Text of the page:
Annual Enrollment Report Number of Students Studying Journalism and Mass Communication At All-time High

By

Lee B. Becker, Tudor Vlad, Jisu Huh, and Joelle Prine


Abstract

Undergraduate enrollments in journalism and mass communication programs around the country increased dramatically in the autumn of 2000. Total enrollments were up by 12.0%; same unit enrollments were up 8.5%. The number of students enrolled in journalism and mass communication programs was the largest it has ever been.

The undergraduate enrollment growth in journalism and mass communication is mirrored in undergraduate enrollment growth across the university. The projection is for continued growth in undergraduate enrollments nationally, and all indications are that journalism and mass communication enrollments also will continue to increase.

Graduate enrollments in journalism and mass communication also grew in the autumn of 2000 after several years of stagnation, but the growth in graduate enrollments resulted from the opening of new programs rather than growth within existing programs. Total enrollments were up 4.3% for master's programs and 26.1% for doctoral programs, but same unit enrollments declined at the master's level (- 1.4%) and were up at the much smaller doctoral programs by 9.8%.

Graduate enrollments have shown little growth nationally in recent years, reflecting, most likely, the inducements of a strong economy to remain in the labor force.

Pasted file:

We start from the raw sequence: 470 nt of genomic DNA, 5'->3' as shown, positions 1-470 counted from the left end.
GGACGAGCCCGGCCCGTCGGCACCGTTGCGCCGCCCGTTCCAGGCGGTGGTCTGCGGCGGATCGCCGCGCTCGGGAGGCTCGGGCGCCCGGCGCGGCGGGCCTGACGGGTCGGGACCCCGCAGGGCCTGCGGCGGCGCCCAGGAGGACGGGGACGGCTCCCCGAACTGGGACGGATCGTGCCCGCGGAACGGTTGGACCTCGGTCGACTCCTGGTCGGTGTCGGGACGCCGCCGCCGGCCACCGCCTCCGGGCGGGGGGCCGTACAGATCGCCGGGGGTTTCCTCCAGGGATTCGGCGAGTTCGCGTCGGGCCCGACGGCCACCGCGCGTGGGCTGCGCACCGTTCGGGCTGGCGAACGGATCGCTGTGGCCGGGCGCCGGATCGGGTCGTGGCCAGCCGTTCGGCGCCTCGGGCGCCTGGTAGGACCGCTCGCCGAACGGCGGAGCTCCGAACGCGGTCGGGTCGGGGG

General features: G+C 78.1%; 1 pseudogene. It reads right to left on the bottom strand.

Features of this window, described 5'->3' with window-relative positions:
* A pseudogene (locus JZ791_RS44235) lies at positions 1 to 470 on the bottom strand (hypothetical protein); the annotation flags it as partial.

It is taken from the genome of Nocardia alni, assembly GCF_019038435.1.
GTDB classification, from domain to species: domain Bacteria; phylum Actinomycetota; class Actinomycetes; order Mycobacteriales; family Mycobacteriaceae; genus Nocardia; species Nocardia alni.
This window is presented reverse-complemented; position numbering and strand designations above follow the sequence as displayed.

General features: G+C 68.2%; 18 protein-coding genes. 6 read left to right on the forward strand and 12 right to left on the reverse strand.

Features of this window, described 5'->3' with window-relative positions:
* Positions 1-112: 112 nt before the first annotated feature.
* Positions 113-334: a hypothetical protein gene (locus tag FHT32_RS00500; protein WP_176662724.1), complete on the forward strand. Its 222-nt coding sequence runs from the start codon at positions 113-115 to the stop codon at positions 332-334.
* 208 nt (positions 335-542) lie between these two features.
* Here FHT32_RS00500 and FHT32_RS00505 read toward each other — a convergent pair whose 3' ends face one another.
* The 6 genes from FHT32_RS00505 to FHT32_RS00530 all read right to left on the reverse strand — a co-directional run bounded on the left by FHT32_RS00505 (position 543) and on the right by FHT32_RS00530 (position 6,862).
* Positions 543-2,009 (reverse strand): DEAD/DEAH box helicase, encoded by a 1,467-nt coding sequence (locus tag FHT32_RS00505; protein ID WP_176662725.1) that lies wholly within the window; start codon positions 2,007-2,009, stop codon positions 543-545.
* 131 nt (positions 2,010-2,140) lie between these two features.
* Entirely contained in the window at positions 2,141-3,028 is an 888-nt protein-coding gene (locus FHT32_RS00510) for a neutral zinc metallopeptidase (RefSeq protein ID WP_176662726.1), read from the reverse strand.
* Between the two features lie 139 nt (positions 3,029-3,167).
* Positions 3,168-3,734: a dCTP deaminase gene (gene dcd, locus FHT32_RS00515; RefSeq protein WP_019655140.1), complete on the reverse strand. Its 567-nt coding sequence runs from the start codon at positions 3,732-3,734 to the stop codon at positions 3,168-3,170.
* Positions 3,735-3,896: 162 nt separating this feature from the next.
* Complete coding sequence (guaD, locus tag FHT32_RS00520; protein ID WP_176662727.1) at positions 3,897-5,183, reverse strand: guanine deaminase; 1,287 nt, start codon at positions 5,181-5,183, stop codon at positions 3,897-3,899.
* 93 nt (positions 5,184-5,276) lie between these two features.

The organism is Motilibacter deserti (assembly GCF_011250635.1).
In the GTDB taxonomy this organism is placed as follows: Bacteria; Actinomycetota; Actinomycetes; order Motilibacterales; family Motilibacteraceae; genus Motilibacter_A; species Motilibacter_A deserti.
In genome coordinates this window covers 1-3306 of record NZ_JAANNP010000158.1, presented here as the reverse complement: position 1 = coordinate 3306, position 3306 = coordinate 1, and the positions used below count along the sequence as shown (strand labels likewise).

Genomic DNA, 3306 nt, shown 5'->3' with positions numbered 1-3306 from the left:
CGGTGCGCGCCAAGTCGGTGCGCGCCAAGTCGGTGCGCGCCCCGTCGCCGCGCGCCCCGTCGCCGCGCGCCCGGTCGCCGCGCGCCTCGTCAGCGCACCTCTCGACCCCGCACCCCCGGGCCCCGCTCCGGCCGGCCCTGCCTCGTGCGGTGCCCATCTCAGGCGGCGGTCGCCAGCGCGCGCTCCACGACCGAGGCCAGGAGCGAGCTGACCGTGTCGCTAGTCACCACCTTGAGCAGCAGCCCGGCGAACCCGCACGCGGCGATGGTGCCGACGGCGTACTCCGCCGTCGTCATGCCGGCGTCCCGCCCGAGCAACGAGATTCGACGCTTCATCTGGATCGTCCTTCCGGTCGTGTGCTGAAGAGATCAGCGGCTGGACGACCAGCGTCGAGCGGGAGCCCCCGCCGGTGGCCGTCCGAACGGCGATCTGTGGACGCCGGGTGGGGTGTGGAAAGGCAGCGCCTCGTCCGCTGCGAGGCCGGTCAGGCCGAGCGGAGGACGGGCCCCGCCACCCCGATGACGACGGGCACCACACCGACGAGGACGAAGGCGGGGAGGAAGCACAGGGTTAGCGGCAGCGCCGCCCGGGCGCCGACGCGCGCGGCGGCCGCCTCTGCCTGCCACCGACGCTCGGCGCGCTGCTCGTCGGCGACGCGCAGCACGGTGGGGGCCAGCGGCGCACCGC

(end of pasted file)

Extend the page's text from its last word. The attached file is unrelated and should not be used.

An estimated 38,311 students earned bachelor's degrees from journalism and mass communication programs in the academic year ending in the summer of 2000, representing an increase of 8.4% from a year earlier. Same unit growth was 7.7%.

An additional 3,300 master's degree recipients earned journalism and mass communication degrees in academic year 1999-2000, up 9.9% from a year earlier. These same programs granted an estimated 217 doctoral degrees, up 19.9% from a year earlier. Same unit change was 1.1% at the master's level and 7.8% at the doctoral level.

The survey also found that only about four in ten of the journalism and mass communication programs report enrollments by race, suggesting many administrators are not closely monitoring these figures. Half report enrollments by gender.

Becker, L. B., Vlad, T., Huh, J., and Prine, J. (2001). Annual Enrollment Report Students Studying Journalism and Mass Communication At All-time High. Journalism and Mass Communication Educator, 56 (3), 28-60.

The copyrighted full text of the 2000 Enrollment Report is available here, courtesy of Journalism & Mass Communication Educator